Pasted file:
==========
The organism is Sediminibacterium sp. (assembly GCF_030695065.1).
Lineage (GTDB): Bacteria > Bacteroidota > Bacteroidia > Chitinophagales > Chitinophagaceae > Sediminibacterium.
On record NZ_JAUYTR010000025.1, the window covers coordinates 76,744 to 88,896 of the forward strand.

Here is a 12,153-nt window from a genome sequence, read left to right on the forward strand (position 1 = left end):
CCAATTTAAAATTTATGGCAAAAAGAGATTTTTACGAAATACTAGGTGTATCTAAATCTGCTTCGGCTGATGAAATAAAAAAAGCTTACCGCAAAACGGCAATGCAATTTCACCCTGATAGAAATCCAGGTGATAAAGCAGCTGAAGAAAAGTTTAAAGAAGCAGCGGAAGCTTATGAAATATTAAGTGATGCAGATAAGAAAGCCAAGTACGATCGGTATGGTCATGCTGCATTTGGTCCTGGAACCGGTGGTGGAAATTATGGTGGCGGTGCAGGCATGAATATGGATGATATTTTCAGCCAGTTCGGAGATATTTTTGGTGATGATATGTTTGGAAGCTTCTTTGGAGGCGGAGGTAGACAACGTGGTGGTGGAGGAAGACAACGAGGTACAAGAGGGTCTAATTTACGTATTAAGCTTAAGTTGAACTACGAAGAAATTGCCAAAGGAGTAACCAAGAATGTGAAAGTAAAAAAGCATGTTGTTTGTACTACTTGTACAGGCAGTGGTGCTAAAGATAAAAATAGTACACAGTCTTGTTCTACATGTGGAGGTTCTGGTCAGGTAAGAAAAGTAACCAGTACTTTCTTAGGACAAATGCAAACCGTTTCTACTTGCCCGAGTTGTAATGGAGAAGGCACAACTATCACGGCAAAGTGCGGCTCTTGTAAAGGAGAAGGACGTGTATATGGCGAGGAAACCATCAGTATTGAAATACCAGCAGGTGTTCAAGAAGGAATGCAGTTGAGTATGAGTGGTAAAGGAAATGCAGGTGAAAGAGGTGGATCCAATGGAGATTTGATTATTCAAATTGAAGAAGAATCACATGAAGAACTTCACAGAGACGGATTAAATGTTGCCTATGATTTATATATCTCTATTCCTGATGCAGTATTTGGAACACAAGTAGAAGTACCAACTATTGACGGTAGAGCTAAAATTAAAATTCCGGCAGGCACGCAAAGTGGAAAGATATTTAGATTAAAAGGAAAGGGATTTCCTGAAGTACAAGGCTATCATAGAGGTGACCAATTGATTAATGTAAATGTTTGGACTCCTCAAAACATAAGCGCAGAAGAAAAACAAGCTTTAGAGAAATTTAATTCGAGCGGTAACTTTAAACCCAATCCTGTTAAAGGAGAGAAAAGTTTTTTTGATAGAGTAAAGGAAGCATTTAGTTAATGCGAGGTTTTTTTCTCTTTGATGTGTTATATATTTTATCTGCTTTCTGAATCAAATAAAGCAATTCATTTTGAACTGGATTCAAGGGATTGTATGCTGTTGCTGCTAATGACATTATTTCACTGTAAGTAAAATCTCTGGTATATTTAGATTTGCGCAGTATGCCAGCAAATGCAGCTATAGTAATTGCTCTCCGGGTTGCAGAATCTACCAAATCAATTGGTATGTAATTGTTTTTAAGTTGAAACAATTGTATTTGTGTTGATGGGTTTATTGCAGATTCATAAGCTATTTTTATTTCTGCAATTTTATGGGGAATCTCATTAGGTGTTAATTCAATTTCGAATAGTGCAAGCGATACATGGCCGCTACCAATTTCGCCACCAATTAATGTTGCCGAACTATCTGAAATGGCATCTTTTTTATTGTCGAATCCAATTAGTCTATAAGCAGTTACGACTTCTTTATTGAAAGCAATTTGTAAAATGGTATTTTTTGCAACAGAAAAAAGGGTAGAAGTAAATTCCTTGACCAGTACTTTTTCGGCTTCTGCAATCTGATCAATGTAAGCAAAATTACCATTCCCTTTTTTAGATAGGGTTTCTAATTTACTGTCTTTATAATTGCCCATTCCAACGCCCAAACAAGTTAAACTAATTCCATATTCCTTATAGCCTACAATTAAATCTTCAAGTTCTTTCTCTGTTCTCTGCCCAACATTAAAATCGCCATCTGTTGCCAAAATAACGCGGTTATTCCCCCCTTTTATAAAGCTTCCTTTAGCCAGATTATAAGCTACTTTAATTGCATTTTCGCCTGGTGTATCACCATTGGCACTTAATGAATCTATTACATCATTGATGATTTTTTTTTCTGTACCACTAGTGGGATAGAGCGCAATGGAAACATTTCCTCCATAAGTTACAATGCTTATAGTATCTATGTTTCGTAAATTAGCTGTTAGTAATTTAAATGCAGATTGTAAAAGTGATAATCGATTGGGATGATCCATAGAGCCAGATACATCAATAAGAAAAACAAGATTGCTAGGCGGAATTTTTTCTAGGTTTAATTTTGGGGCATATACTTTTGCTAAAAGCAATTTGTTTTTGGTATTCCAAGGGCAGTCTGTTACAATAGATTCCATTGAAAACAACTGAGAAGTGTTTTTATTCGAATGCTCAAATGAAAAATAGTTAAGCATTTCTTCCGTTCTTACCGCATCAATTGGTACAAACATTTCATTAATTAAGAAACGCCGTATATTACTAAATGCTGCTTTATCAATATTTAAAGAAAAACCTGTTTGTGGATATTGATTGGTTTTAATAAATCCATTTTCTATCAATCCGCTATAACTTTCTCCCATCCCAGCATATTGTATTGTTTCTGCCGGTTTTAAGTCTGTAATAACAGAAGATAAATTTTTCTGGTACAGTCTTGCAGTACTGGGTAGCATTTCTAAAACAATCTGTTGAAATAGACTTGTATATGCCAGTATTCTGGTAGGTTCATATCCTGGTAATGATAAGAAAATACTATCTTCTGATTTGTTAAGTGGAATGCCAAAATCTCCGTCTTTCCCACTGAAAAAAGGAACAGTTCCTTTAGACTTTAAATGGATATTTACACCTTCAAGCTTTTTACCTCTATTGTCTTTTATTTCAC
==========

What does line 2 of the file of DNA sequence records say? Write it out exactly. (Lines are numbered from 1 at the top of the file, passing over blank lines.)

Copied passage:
Lineage (GTDB): Bacteria > Bacteroidota > Bacteroidia > Chitinophagales > Chitinophagaceae > Sediminibacterium.